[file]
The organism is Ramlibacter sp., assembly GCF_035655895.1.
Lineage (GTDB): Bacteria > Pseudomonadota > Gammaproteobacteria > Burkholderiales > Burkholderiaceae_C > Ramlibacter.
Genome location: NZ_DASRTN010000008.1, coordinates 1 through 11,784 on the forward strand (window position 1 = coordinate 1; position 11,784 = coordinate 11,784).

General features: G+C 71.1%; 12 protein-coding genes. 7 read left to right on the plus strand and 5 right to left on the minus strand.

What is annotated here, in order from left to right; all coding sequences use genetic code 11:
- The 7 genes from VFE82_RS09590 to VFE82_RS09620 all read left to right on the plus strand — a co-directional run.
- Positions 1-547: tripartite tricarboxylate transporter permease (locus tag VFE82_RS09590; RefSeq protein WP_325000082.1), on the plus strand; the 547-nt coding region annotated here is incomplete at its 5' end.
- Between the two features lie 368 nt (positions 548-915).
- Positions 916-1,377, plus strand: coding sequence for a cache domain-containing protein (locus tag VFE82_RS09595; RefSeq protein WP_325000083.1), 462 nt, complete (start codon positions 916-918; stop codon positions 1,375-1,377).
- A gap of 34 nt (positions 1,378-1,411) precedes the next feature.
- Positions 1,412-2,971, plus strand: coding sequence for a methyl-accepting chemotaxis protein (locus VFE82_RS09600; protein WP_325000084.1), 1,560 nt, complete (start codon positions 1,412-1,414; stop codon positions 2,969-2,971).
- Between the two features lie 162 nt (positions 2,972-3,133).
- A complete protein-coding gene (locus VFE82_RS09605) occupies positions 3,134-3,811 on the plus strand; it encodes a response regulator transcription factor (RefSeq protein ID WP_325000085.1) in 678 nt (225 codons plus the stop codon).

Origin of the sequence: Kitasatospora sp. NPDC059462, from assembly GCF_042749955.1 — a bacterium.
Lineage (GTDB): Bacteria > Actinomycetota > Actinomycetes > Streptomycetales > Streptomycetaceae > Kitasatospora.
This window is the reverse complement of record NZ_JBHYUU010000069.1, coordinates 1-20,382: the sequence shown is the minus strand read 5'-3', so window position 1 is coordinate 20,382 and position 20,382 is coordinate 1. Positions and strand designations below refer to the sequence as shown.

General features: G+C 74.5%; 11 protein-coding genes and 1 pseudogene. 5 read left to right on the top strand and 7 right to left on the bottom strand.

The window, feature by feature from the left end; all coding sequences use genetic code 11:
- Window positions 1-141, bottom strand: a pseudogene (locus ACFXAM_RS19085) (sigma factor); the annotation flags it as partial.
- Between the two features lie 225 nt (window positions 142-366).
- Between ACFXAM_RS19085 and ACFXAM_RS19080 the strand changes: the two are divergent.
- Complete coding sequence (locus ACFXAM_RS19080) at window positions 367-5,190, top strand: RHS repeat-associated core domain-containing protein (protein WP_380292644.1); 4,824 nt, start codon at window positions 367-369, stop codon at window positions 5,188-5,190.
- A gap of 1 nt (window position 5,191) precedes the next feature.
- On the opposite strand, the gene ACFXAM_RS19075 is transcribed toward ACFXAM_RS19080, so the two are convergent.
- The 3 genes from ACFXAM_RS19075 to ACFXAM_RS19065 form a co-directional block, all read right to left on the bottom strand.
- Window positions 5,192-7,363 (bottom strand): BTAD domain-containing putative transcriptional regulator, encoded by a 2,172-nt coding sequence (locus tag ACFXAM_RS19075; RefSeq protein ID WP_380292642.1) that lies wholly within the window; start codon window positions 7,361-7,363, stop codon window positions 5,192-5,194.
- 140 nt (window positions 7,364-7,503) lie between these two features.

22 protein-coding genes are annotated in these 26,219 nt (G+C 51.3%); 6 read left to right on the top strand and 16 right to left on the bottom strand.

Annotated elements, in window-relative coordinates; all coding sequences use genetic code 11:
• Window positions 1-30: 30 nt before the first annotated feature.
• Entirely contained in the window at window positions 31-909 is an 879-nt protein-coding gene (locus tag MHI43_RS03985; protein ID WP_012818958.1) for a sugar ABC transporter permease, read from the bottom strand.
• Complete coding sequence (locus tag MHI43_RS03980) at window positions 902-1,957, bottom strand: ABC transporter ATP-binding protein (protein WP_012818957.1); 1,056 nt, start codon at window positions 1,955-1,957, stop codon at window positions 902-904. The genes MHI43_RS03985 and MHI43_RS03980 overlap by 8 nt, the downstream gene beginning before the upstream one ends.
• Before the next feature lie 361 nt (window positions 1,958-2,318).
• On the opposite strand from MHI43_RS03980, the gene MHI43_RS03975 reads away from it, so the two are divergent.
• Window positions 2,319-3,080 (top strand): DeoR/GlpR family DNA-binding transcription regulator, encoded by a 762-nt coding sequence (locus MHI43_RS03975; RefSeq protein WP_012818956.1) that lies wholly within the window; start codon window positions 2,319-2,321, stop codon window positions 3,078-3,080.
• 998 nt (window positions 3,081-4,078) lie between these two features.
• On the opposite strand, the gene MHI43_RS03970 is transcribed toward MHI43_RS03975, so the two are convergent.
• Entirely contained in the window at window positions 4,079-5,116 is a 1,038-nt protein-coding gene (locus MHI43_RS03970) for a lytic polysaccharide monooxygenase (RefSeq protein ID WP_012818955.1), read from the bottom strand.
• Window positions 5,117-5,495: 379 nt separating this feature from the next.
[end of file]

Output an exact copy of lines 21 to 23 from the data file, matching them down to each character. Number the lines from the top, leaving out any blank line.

- Between ACFXAM_RS19085 and ACFXAM_RS19080 the strand changes: the two are divergent.
- Complete coding sequence (locus ACFXAM_RS19080) at window positions 367-5,190, top strand: RHS repeat-associated core domain-containing protein (protein WP_380292644.1); 4,824 nt, start codon at window positions 367-369, stop codon at window positions 5,188-5,190.
- A gap of 1 nt (window position 5,191) precedes the next feature.